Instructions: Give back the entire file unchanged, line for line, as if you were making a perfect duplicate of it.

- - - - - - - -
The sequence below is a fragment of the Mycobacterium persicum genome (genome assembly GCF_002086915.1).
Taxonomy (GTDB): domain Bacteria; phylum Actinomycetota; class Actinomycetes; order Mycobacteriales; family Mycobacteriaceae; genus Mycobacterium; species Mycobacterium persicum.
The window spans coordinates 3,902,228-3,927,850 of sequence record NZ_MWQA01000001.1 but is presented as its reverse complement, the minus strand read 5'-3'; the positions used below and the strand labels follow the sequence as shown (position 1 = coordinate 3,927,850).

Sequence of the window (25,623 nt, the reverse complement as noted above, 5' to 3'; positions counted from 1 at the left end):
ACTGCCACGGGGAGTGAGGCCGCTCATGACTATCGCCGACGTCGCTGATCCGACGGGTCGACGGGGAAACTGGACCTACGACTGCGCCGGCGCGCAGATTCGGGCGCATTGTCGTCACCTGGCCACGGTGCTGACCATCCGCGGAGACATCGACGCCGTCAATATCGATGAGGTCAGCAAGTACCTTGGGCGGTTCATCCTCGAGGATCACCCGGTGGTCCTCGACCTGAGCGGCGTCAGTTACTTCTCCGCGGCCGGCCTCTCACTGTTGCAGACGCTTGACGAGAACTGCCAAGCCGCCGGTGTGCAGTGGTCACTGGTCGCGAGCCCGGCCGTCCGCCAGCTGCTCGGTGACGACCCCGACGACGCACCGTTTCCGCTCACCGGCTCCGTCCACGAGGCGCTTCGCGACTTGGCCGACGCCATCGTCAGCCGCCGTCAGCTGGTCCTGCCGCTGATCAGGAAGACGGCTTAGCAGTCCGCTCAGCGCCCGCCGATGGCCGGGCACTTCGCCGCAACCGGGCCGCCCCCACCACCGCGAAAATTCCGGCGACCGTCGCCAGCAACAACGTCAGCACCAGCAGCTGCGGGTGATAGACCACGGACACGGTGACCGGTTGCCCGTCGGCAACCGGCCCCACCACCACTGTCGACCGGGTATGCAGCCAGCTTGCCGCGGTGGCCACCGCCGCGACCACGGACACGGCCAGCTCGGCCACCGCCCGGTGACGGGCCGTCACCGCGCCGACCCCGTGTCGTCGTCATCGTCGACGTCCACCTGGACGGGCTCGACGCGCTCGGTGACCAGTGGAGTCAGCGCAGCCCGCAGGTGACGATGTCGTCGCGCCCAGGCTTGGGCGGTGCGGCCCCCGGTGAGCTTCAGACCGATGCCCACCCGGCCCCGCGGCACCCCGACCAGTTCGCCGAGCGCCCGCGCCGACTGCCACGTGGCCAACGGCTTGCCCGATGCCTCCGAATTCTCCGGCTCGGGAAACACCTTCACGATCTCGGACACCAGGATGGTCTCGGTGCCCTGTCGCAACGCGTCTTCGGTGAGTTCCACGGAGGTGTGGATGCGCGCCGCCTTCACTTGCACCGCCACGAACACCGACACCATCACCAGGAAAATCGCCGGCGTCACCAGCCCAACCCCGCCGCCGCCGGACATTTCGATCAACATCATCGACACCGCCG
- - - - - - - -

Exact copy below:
The sequence below is a fragment of the Mycobacterium persicum genome (genome assembly GCF_002086915.1).
Taxonomy (GTDB): domain Bacteria; phylum Actinomycetota; class Actinomycetes; order Mycobacteriales; family Mycobacteriaceae; genus Mycobacterium; species Mycobacterium persicum.
The window spans coordinates 3,902,228-3,927,850 of sequence record NZ_MWQA01000001.1 but is presented as its reverse complement, the minus strand read 5'-3'; the positions used below and the strand labels follow the sequence as shown (position 1 = coordinate 3,927,850).

Sequence of the window (25,623 nt, the reverse complement as noted above, 5' to 3'; positions counted from 1 at the left end):
ACTGCCACGGGGAGTGAGGCCGCTCATGACTATCGCCGACGTCGCTGATCCGACGGGTCGACGGGGAAACTGGACCTACGACTGCGCCGGCGCGCAGATTCGGGCGCATTGTCGTCACCTGGCCACGGTGCTGACCATCCGCGGAGACATCGACGCCGTCAATATCGATGAGGTCAGCAAGTACCTTGGGCGGTTCATCCTCGAGGATCACCCGGTGGTCCTCGACCTGAGCGGCGTCAGTTACTTCTCCGCGGCCGGCCTCTCACTGTTGCAGACGCTTGACGAGAACTGCCAAGCCGCCGGTGTGCAGTGGTCACTGGTCGCGAGCCCGGCCGTCCGCCAGCTGCTCGGTGACGACCCCGACGACGCACCGTTTCCGCTCACCGGCTCCGTCCACGAGGCGCTTCGCGACTTGGCCGACGCCATCGTCAGCCGCCGTCAGCTGGTCCTGCCGCTGATCAGGAAGACGGCTTAGCAGTCCGCTCAGCGCCCGCCGATGGCCGGGCACTTCGCCGCAACCGGGCCGCCCCCACCACCGCGAAAATTCCGGCGACCGTCGCCAGCAACAACGTCAGCACCAGCAGCTGCGGGTGATAGACCACGGACACGGTGACCGGTTGCCCGTCGGCAACCGGCCCCACCACCACTGTCGACCGGGTATGCAGCCAGCTTGCCGCGGTGGCCACCGCCGCGACCACGGACACGGCCAGCTCGGCCACCGCCCGGTGACGGGCCGTCACCGCGCCGACCCCGTGTCGTCGTCATCGTCGACGTCCACCTGGACGGGCTCGACGCGCTCGGTGACCAGTGGAGTCAGCGCAGCCCGCAGGTGACGATGTCGTCGCGCCCAGGCTTGGGCGGTGCGGCCCCCGGTGAGCTTCAGACCGATGCCCACCCGGCCCCGCGGCACCCCGACCAGTTCGCCGAGCGCCCGCGCCGACTGCCACGTGGCCAACGGCTTGCCCGATGCCTCCGAATTCTCCGGCTCGGGAAACACCTTCACGATCTCGGACACCAGGATGGTCTCGGTGCCCTGTCGCAACGCGTCTTCGGTGAGTTCCACGGAGGTGTGGATGCGCGCCGCCTTCACTTGCACCGCCACGAACACCGACACCATCACCAGGAAAATCGCCGGCGTCACCAGCCCAACCCCGCCGCCGCCGGACATTTCGATCAACATCATCGACACCGCCG